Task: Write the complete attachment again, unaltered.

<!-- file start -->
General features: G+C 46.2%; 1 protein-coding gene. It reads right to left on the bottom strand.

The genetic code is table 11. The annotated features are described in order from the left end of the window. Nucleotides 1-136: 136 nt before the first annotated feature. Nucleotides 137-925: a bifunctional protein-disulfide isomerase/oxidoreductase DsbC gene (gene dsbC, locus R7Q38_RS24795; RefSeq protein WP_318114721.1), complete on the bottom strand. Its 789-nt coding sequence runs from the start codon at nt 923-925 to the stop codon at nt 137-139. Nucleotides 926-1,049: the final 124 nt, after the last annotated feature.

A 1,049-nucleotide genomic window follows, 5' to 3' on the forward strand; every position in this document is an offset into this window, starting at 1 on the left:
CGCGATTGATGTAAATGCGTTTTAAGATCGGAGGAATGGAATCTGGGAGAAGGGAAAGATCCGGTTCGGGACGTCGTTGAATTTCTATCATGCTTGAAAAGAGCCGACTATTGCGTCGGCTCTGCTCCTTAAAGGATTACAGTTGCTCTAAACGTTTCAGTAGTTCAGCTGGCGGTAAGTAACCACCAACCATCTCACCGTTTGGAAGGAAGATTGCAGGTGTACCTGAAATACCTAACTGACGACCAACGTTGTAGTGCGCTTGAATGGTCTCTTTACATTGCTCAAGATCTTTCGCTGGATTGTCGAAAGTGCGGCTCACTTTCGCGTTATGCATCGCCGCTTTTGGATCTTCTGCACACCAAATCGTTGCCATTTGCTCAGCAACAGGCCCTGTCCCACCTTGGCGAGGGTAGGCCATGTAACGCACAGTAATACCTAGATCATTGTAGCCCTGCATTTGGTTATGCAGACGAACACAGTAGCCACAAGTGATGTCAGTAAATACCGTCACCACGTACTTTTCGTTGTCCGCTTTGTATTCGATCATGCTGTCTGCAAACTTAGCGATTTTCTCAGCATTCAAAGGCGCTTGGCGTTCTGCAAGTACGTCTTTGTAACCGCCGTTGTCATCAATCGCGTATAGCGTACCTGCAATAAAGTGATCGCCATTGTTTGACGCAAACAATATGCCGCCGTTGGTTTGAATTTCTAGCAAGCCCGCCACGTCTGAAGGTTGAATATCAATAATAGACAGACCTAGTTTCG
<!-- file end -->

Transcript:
General features: G+C 46.2%; 1 protein-coding gene. It reads right to left on the bottom strand.

The genetic code is table 11. The annotated features are described in order from the left end of the window. Nucleotides 1-136: 136 nt before the first annotated feature. Nucleotides 137-925: a bifunctional protein-disulfide isomerase/oxidoreductase DsbC gene (gene dsbC, locus R7Q38_RS24795; RefSeq protein WP_318114721.1), complete on the bottom strand. Its 789-nt coding sequence runs from the start codon at nt 923-925 to the stop codon at nt 137-139. Nucleotides 926-1,049: the final 124 nt, after the last annotated feature.

A 1,049-nucleotide genomic window follows, 5' to 3' on the forward strand; every position in this document is an offset into this window, starting at 1 on the left:
CGCGATTGATGTAAATGCGTTTTAAGATCGGAGGAATGGAATCTGGGAGAAGGGAAAGATCCGGTTCGGGACGTCGTTGAATTTCTATCATGCTTGAAAAGAGCCGACTATTGCGTCGGCTCTGCTCCTTAAAGGATTACAGTTGCTCTAAACGTTTCAGTAGTTCAGCTGGCGGTAAGTAACCACCAACCATCTCACCGTTTGGAAGGAAGATTGCAGGTGTACCTGAAATACCTAACTGACGACCAACGTTGTAGTGCGCTTGAATGGTCTCTTTACATTGCTCAAGATCTTTCGCTGGATTGTCGAAAGTGCGGCTCACTTTCGCGTTATGCATCGCCGCTTTTGGATCTTCTGCACACCAAATCGTTGCCATTTGCTCAGCAACAGGCCCTGTCCCACCTTGGCGAGGGTAGGCCATGTAACGCACAGTAATACCTAGATCATTGTAGCCCTGCATTTGGTTATGCAGACGAACACAGTAGCCACAAGTGATGTCAGTAAATACCGTCACCACGTACTTTTCGTTGTCCGCTTTGTATTCGATCATGCTGTCTGCAAACTTAGCGATTTTCTCAGCATTCAAAGGCGCTTGGCGTTCTGCAAGTACGTCTTTGTAACCGCCGTTGTCATCAATCGCGTATAGCGTACCTGCAATAAAGTGATCGCCATTGTTTGACGCAAACAATATGCCGCCGTTGGTTTGAATTTCTAGCAAGCCCGCCACGTCTGAAGGTTGAATATCAATAATAGACAGACCTAGTTTCG